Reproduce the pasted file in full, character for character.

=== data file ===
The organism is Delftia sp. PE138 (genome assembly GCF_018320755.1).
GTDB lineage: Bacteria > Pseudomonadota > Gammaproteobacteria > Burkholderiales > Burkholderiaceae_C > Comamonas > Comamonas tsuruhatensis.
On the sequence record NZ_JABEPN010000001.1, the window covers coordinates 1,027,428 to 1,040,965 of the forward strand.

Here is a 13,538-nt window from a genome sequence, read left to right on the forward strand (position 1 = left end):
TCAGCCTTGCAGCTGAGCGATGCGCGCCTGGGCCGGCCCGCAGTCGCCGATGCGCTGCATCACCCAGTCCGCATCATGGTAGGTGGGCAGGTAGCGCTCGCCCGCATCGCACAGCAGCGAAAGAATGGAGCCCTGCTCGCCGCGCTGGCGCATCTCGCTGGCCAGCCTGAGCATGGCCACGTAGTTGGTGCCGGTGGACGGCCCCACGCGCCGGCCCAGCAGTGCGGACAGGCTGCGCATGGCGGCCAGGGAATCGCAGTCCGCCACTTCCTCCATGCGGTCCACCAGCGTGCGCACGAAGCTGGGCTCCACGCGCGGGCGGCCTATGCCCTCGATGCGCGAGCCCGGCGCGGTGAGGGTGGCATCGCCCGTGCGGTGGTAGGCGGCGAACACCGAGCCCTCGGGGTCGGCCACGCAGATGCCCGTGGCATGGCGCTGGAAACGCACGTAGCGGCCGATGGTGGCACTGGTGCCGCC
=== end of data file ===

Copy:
The organism is Delftia sp. PE138 (genome assembly GCF_018320755.1).
GTDB lineage: Bacteria > Pseudomonadota > Gammaproteobacteria > Burkholderiales > Burkholderiaceae_C > Comamonas > Comamonas tsuruhatensis.
On the sequence record NZ_JABEPN010000001.1, the window covers coordinates 1,027,428 to 1,040,965 of the forward strand.

Here is a 13,538-nt window from a genome sequence, read left to right on the forward strand (position 1 = left end):
TCAGCCTTGCAGCTGAGCGATGCGCGCCTGGGCCGGCCCGCAGTCGCCGATGCGCTGCATCACCCAGTCCGCATCATGGTAGGTGGGCAGGTAGCGCTCGCCCGCATCGCACAGCAGCGAAAGAATGGAGCCCTGCTCGCCGCGCTGGCGCATCTCGCTGGCCAGCCTGAGCATGGCCACGTAGTTGGTGCCGGTGGACGGCCCCACGCGCCGGCCCAGCAGTGCGGACAGGCTGCGCATGGCGGCCAGGGAATCGCAGTCCGCCACTTCCTCCATGCGGTCCACCAGCGTGCGCACGAAGCTGGGCTCCACGCGCGGGCGGCCTATGCCCTCGATGCGCGAGCCCGGCGCGGTGAGGGTGGCATCGCCCGTGCGGTGGTAGGCGGCGAACACCGAGCCCTCGGGGTCGGCCACGCAGATGCCCGTGGCATGGCGCTGGAAACGCACGTAGCGGCCGATGGTGGCACTGGTGCCGCC